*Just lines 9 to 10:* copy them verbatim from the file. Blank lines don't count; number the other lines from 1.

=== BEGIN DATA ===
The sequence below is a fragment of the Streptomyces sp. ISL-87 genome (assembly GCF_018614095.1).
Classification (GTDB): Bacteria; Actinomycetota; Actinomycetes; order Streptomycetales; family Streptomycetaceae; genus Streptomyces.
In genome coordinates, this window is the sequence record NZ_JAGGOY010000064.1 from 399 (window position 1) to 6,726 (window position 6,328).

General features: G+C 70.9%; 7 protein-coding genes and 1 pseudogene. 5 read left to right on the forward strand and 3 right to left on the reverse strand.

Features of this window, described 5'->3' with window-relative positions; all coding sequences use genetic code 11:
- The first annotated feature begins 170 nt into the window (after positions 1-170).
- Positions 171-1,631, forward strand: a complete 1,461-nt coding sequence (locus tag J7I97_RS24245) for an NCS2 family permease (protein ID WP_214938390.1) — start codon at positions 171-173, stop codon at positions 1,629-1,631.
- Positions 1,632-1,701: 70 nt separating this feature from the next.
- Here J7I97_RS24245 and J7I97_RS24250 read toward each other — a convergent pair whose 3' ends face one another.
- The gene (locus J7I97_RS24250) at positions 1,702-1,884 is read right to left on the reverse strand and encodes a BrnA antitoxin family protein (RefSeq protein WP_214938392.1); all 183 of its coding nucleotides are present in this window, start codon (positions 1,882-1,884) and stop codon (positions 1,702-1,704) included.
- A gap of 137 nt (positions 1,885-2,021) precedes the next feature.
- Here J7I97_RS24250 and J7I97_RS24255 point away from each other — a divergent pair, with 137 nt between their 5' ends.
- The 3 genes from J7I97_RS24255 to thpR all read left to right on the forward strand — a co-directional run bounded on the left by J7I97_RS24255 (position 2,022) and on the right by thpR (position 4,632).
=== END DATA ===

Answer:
- Here J7I97_RS24245 and J7I97_RS24250 read toward each other — a convergent pair whose 3' ends face one another.
- The gene (locus J7I97_RS24250) at positions 1,702-1,884 is read right to left on the reverse strand and encodes a BrnA antitoxin family protein (RefSeq protein WP_214938392.1); all 183 of its coding nucleotides are present in this window, start codon (positions 1,882-1,884) and stop codon (positions 1,702-1,704) included.